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What are you losing it for? Weight suppression motivations in undergraduates

  • C. Blair BurnetteEmail author
  • Alexandria E. Davies
  • Rachel L. Boutté
  • Suzanne E. Mazzeo
Original Article

Abstract

Purpose

Accumulating evidence suggests weight suppression (WS) is related to disordered eating and eating disorder (ED) risk in non-clinical samples; however, research to-date has not examined the intentionality of, or motivations for, WS. The purpose of this study was to: (1) qualitatively assess WS motivation in undergraduates, and (2) explore differences in body image and eating behaviors across motivation categories.

Methods

In the first study, responses from 192 undergraduates were evaluated using inductive content analysis; four primary motivation categories emerged: appearance, functional, sports/military, and unintentional. In a second study, 1033 undergraduates indicated their primary WS motivation, if applicable, and completed body image and eating behavior measures. Separate analyses were run by gender; covariates included current body mass index (BMI) and WS.

Results

Differences in body image and eating behaviors emerged across motivation categories for both men (p < 0.001) and women (p < 0.001). Appearance-motivated WS in men, and appearance and sports/military-motivated WS in women, were related to greater body dissatisfaction, restraint, thin-ideal internalization, and ED risk. Undergraduates with intentional WS demonstrated higher body dissatisfaction and eating pathology than undergraduates with unintentional or no WS (all ps < 0.05).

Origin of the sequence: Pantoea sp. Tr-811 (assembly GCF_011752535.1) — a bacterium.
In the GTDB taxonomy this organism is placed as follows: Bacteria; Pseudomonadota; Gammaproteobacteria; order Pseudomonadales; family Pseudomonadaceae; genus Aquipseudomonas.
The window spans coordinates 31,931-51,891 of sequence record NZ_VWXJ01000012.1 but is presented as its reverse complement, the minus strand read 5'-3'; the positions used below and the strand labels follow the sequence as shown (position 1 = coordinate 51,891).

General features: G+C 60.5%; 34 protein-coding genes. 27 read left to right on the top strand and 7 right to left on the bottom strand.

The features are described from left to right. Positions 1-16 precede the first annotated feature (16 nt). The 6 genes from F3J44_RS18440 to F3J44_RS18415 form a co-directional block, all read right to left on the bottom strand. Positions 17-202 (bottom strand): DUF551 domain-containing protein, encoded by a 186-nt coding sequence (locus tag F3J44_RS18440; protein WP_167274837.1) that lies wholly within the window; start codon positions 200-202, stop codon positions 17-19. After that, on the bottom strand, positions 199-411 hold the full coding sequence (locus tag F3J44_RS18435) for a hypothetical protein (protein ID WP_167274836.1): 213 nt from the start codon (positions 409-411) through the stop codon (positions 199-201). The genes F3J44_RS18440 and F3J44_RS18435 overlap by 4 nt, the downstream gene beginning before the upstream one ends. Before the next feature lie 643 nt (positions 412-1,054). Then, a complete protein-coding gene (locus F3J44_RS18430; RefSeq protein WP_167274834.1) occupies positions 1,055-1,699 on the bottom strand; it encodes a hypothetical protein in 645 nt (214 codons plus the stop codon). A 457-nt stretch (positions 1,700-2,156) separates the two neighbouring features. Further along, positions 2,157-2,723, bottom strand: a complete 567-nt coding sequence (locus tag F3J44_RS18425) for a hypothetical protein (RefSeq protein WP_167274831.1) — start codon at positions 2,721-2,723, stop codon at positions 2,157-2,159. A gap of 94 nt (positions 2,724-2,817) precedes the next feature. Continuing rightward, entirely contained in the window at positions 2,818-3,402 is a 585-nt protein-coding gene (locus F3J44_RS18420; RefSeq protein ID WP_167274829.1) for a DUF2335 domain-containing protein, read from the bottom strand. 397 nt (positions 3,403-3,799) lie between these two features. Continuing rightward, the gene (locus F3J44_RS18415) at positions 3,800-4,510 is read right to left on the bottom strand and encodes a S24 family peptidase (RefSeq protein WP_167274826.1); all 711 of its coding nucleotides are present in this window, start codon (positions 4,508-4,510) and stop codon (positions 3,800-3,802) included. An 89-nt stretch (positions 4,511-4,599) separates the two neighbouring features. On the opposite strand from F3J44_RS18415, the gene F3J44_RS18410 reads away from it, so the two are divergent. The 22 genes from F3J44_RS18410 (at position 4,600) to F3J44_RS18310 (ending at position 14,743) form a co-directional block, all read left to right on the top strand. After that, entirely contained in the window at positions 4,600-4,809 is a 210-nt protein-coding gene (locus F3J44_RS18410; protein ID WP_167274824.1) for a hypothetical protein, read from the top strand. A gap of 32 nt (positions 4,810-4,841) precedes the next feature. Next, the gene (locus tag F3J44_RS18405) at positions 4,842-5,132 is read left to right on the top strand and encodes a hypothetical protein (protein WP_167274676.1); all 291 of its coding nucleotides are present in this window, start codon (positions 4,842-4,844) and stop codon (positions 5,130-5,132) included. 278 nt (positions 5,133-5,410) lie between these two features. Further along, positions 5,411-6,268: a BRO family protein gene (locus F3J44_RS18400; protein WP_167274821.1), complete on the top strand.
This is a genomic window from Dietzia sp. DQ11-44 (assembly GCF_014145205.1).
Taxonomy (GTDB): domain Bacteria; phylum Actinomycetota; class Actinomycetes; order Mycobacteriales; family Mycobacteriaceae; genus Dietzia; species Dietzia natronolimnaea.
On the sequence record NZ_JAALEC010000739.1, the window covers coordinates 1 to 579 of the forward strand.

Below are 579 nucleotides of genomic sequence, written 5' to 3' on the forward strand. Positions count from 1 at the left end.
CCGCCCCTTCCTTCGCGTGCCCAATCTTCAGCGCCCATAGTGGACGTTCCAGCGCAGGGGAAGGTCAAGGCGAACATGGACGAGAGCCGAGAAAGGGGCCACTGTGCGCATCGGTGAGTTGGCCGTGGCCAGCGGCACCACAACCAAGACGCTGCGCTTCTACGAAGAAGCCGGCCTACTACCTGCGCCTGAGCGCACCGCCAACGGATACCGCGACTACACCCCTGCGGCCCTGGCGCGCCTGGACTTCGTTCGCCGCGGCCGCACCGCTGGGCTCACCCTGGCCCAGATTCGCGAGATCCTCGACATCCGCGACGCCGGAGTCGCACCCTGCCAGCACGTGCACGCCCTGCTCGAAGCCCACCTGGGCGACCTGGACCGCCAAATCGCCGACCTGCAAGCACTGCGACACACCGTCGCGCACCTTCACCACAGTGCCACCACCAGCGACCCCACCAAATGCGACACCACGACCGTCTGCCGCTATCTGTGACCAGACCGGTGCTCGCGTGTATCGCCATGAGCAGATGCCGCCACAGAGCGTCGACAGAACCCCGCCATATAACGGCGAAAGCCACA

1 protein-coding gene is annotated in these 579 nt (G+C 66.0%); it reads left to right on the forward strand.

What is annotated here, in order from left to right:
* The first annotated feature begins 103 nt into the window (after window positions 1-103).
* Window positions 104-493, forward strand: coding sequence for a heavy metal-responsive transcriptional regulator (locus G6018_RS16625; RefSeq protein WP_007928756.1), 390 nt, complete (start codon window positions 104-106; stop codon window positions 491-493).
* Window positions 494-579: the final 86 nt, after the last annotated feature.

Conclusions

Assessing weight history and WS motivations could be a brief, low-cost intervention to improve identification of undergraduates at greatest risk for EDs. This information could be integrated into campus marketing campaigns promoting wellness.

Level of evidence

Cross-sectional descriptive study, Level V.

Keywords

Weight suppression Undergraduates Body image Disordered eating 

Notes

Compliance with ethical standards

Conflict of interest

The authors declare that they have no conflict of interest.

Ethical approval

Both phases of the project were approved by the institutional review board (IRB) at the university where the research was conducted. All procedures performed in studies involving human participants were in accordance with the ethical standards of the institutional and/or national research committee and with the 1964 Helsinki declaration and its later amendments or comparable ethical standards.

Informed consent

Informed consent was obtained from all individual participants included in the study.

Data sharing

The datasets generated during and analyzed during the current study are available from the corresponding author on reasonable request.

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Copyright information

© Springer Nature Switzerland AG 2019

Authors and Affiliations

  1. 1.Department of PsychologyVirginia Commonwealth UniversityRichmondUSA
  2. 2.Departments of Psychology and PediatricsVirginia Commonwealth UniversityRichmondUSA

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